You worked hard to earn that Scouting square knot and should wear it with pride.
You also should wear it right-side up. (Unlike the Hornaday Award knot pictured above. It’s shown upside down to illustrate my point.)
Quick refresher: Square knots are rectangular representations of a variety of Scouting awards. Most of these awards are for adult volunteers, but there are some awarded to Scouts and Scouting professionals. The square knot itself isn’t the award; it is a convenient way to wear the award — usually a medal or a plaque — on your uniform. You don’t want to carry around a plaque, do you?
You can earn awards (and the representative knots) for service to Cub Scouting, Boy Scouting, Varsity Scouting, Sea Scouting or Venturing. You can earn awards for getting trained. There are awards for Eagle Scouts, Venturing Summit Award recipients and Quartermasters. There’s even a new award and knot — the Scouting Service Award.
For a guide to the more than 30 different knots, check out this unofficial, volunteer-created site.
Up or down?
Today’s post presupposes that you’ve received a knot and are sitting at the sewing machine, stumped. Or maybe you’re taking a look at those knots already on your uniform and wondering whether they’re on the right way.
Because you probably aren’t going to sew while wearing the shirt, each step assumes you’re looking at the shirt as it hangs in your closet or lies on your sewing machine.
Step 1: Look at the right pocket. This is where the knot will go.
The knots go above the right pocket (wearer’s left). That’s the pocket that doesn’t have the words “Boy Scouts of America” above it.
Knots are worn in rows of three. The BSA recommends that the number of knots be limited to three rows of three (a total of nine knots).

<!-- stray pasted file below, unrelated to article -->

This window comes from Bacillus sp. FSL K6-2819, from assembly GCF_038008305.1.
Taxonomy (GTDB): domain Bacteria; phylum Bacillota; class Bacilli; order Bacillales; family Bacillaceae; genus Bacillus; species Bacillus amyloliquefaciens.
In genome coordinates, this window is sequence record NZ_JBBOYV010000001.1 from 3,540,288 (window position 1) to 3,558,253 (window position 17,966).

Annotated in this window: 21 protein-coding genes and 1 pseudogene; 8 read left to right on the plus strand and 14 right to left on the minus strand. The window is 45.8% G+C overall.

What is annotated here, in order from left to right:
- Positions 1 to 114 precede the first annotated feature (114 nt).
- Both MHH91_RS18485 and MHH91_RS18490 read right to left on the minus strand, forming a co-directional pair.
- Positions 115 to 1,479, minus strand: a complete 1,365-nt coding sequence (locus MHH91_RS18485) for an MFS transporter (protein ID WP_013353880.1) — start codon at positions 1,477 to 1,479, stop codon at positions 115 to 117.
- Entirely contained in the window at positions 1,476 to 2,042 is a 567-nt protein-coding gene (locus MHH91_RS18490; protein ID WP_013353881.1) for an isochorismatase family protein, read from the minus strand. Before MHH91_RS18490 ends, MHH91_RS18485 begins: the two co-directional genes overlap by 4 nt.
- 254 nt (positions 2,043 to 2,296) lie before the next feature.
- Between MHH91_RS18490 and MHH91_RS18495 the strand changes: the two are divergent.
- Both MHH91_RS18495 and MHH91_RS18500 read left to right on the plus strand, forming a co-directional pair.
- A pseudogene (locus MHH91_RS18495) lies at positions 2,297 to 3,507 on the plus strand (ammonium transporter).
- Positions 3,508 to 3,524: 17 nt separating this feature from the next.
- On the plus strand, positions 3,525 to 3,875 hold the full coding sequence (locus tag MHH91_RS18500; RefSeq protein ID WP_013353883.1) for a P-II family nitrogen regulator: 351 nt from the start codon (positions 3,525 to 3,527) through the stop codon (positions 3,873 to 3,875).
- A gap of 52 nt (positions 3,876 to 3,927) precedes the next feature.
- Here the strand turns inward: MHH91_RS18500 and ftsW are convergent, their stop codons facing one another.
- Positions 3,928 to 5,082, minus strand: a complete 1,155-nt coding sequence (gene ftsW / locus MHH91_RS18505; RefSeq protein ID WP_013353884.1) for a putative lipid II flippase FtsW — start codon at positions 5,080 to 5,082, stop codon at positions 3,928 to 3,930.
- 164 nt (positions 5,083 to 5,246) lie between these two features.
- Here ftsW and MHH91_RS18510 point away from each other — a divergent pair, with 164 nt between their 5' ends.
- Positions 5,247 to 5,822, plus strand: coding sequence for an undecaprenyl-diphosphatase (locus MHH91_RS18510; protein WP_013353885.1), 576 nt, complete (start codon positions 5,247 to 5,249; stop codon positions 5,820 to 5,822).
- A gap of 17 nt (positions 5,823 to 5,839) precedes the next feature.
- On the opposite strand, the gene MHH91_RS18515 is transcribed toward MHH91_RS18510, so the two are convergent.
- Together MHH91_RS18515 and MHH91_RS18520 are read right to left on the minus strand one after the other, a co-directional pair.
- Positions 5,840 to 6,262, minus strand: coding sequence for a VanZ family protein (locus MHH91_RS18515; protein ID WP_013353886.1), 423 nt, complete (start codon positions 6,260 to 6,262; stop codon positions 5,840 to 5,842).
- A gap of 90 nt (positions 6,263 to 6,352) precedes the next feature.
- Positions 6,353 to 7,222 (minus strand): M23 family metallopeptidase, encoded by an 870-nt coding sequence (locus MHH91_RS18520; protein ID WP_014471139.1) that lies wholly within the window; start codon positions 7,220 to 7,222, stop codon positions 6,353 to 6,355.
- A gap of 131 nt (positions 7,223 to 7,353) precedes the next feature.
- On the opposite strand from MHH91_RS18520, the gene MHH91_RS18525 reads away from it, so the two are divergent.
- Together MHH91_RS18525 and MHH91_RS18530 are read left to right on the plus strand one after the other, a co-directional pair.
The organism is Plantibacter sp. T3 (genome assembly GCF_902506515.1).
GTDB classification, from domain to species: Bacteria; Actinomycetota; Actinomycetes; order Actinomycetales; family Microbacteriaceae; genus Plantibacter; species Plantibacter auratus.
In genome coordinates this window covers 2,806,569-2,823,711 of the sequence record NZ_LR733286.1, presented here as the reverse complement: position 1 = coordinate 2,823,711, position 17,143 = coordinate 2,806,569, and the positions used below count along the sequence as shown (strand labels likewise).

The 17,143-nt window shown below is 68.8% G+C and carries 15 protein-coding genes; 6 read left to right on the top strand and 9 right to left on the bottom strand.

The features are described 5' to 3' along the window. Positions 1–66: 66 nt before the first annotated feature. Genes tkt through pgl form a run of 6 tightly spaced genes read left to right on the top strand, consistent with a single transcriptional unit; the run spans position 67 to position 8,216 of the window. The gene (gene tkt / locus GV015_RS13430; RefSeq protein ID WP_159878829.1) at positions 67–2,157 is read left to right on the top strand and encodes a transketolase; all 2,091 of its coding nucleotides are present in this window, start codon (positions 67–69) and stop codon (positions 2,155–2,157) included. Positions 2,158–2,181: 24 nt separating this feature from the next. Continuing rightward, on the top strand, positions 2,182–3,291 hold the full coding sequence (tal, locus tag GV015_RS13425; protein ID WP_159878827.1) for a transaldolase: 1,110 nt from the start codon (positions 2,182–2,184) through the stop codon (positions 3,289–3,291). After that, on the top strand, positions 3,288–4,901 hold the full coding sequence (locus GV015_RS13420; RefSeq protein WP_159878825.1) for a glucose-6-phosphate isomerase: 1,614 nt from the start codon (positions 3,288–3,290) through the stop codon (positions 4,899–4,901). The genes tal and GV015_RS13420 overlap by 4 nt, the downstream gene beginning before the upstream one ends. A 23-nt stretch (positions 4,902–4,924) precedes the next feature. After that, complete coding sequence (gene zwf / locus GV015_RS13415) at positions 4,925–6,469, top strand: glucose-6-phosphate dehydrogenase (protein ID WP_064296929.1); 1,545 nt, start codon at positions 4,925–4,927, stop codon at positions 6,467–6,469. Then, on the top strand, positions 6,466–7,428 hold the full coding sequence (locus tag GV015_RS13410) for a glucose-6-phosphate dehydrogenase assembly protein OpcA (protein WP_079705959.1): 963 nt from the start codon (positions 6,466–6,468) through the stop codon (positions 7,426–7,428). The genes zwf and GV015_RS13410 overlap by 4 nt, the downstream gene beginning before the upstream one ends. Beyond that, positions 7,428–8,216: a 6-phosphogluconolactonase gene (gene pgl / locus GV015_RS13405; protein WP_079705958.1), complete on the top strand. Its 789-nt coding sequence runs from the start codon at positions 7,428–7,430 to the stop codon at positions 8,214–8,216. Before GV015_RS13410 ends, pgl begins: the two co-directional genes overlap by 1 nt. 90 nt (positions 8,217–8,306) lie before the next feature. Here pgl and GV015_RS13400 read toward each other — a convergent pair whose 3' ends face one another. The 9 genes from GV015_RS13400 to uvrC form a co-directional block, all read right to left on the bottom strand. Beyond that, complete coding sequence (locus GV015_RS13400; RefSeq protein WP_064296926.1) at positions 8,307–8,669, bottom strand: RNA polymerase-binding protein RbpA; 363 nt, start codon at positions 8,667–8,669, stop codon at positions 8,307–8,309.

The order for wearing knots is up to you, but most Scouters place their most treasured knot in the lower left position as you look at the shirt. (That’s where the purple Youth Religious Award knot is shown above.)
Step 2: Look at the knot and find the “standing part.”
Above is how the Guide to Awards and Insignia explains it. Let’s look at some practical examples.
Look at the Eagle Scout knot above. Notice how one of the loops appears to be on top of the other?
That top loop should always be on the left as you sew the knot onto the shirt.
This is a little more difficult with the single-color knots, but if you look closely at the Adult Religious Award above, you’ll see that one loop is again above the other.
Step 2 (alternate): Find the “distinguishing color” and make sure it’s on the left.
Many knots have a nonwhite “distinguishing color” that can be used to quickly determine the proper orientation.
Here’s the Silver Beaver Award knot, a council-level honor that is blue and white. Look at the two strands of blue that extend to the left. Because blue is the distinguishing color here, we know that blue should point left.
Yellow points left on the regional-level Silver Antelope Award.
And red points left on the national-level Silver Buffalo Award.
Step 3: Sew it on and wear it with pride.
Note: The image below doesn’t include the new Scouting Service Award.